Member Spotlight: Komalty Content Strategies

Each month, StarSpace46 shines a spotlight on members who are making a difference in the community. Representing a wide variety of businesses and backgrounds, each member has a unique story to tell. If you are interested in sharing your experience at SS46, send your story to This month's story comes to us from Rodney Brazil of Komalty Content Strategies. 


After nearly a decade of holding down a corporate job while doing small, independent marketing work on the side, I decided to venture into the world of full-time freelancing. The concept of working on my own was exciting, but after years of earning reliable-yet-moderate income through traditional 8 to 5 employment, I needed lots of support to enter the elusive "gig economy." I reached out to my friend and colleague with whom I had collaborated in the past for help. She met me for coffee, a favorite freelancer pastime, and I told her about my business model and the initial goals for my new company, Komalty Content Strategies. She told me her own story of building her own marketing business and shared many of the lessons she learned along the way. She also insisted that I should check out StarSpace46.

I was already interested in co-working spaces but didn't know much, other than I would need to get this new business of mine out of my guest bedroom to make it grow. I was actively reaching out to potential clients from home, but it was easy to get sidetracked with making snacks, asking Alexa questions, and taking my dog on long, rambling, mid-day walks. I needed the focus provided by a designated workplace.

My colleague recommended StarSpace46 in particular, because of its reputation as a local hub for technical innovation and entrepreneurship. Since I operate primarily in the digital marketing space, sharing an office with software developers and burgeoning local upstarts might be an excellent place to network with other people on similar journeys. She couldn't have been more right.

Within my first three months of co-working at StarSpace46, I spoke with more than 40 business leaders and tech professionals from Oklahoma and beyond, all at different stages of the upstart pipeline. While participating in community events hosted in the Techlahoma workspace, I met inspiring people from diverse industries, including manufacturing, film-making, software development, UX design, and the financial sector. The connections I made through StarSpace46 led to new clients, new mentors, and even a couple of speaking engagements.

My business has tripled since I became a member at StarSpace46 and continues to expand. The invaluable education, support, and networking opportunities gained from my membership have been a big part of that growth. Positioned in the middle of the OKC metro, my clients love coming on-site for meetings, with easy access from anywhere in the area. I love the extra focus that comes from operating my business in an innovative workplace, as opposed to cafes and libraries. The creative, collaborate atmosphere keeps me motivated, and I would recommend a membership to anyone from any industry looking for an innovative place to grow.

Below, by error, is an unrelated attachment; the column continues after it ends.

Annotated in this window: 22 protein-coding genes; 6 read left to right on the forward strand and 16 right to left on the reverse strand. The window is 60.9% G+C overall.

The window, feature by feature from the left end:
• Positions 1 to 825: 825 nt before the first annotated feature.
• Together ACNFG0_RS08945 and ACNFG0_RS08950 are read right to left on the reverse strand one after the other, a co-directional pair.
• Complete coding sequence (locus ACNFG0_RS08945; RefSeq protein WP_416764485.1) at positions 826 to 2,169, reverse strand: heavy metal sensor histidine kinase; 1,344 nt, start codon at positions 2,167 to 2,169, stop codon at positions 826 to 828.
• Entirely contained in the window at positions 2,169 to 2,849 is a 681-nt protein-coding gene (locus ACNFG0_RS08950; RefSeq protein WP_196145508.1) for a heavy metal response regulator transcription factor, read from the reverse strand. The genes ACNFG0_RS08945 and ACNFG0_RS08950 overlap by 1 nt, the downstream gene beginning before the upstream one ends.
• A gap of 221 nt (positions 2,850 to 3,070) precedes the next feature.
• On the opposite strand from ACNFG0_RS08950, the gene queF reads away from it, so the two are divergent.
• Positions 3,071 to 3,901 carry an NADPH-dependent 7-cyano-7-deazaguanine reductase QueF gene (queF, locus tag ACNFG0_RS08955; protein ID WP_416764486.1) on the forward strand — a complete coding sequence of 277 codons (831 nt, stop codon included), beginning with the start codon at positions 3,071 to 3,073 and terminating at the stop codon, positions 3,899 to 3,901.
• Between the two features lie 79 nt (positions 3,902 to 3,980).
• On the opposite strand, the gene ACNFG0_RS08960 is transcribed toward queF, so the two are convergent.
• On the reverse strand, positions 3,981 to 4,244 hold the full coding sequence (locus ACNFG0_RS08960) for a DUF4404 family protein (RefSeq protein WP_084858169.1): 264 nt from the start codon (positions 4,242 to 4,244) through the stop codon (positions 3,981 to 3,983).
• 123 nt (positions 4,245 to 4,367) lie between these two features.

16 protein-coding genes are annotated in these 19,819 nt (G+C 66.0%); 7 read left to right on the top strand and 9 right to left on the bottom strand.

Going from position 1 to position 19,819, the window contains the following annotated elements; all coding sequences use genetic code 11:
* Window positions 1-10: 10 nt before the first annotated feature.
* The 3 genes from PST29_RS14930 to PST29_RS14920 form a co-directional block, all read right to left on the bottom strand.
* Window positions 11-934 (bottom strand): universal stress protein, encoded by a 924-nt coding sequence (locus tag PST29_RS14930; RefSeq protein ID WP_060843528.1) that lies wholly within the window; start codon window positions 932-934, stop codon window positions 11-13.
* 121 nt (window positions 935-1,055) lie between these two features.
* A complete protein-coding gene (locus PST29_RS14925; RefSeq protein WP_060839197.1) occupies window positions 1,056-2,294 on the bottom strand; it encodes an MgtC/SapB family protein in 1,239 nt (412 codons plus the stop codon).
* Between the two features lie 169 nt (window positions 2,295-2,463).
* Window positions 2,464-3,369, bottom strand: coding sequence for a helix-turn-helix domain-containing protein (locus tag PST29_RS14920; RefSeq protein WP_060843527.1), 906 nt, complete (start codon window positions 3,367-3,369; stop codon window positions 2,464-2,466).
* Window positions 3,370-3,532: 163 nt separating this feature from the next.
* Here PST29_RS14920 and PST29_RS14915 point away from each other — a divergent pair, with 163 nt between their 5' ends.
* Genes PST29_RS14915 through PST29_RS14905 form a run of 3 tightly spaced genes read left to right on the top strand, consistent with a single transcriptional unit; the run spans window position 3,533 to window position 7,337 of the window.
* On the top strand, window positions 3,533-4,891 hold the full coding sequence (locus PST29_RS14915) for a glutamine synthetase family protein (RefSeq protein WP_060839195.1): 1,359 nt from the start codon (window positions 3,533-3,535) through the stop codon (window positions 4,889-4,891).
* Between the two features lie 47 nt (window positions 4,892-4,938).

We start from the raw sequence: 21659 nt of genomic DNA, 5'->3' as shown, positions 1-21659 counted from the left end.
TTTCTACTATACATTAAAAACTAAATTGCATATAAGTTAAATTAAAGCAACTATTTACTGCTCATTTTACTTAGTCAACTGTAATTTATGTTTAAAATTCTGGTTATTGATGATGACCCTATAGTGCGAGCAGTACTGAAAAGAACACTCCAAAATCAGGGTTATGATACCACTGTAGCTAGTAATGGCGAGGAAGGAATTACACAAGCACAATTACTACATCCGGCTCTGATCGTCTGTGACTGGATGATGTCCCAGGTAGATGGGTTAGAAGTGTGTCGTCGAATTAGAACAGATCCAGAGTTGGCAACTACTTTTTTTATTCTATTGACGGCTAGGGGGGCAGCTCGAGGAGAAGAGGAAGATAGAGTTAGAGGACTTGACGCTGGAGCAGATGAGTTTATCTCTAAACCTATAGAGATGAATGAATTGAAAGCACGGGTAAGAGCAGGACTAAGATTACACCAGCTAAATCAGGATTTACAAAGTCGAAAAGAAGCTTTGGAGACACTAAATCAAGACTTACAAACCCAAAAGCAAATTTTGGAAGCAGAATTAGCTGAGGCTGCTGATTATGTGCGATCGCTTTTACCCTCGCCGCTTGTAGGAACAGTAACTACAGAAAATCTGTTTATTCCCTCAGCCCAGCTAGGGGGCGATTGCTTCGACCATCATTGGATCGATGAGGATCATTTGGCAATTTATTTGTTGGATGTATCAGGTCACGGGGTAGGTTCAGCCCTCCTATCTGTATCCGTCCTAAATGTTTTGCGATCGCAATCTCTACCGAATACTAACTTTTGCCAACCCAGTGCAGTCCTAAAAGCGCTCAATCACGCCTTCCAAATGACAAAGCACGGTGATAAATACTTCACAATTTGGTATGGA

Oklahoma Game Developers Group Cultivates Local Talent

Now entering its fifth year, the official meetup of Oklahoma Game Developers continues to grow. With a total membership of more than 400 local gaming enthusiasts, the impact from this series of monthly meetings has been significant. Open to hobbyists, independent artists, as well as established professionals within the industry, this community of game lovers sees no signs of slowing down.

About Oklahoma Game Developers

Each month, the Oklahoma Game Developers, or OKGD, brings together the best talent available for presentations designed to appeal to individuals at all skill levels. Attendees with any degree of interest in video game development are welcome, and even newcomers are invited to collaborate and share ideas. The topic for each meetup is always something new, designed to offer a wide variety of learning opportunities to regular attendees. Workshops and important guest speakers are often on the agenda, along with demonstrations of new software. Past events have included learning sessions related to art creation, game engine usage, sound design, programming, and even writing. Any game enthusiast in the OKC area with even a slight level of interest in development will find something to love about the Oklahoma Game Developers group.

 Oklahoma game developers meetup at starspace46 in okc

A member of the Techlahoma professional network, events are regularly held throughout the OKC metro, with StarSpace46 serving as the home base. Organized by James Simpson, CEO, and Founder of GoldFire Studios, and Benji Kay, a musician and JavaScript developer, the team behind the group brings a diverse assortment of experience to the project. “I've been building games since I was in middle school and I continued that all the way through college until starting my own game studio,” says Simpson. “However, all through this time, I didn't know anyone else local that was also making games. The reason I started the meetup was to try and grow a vibrant game development community in Oklahoma. There's still a long way to go, but I think we've made great strides towards that and this is what keeps me excited about the group.”

Learn Game Development Skills in OKC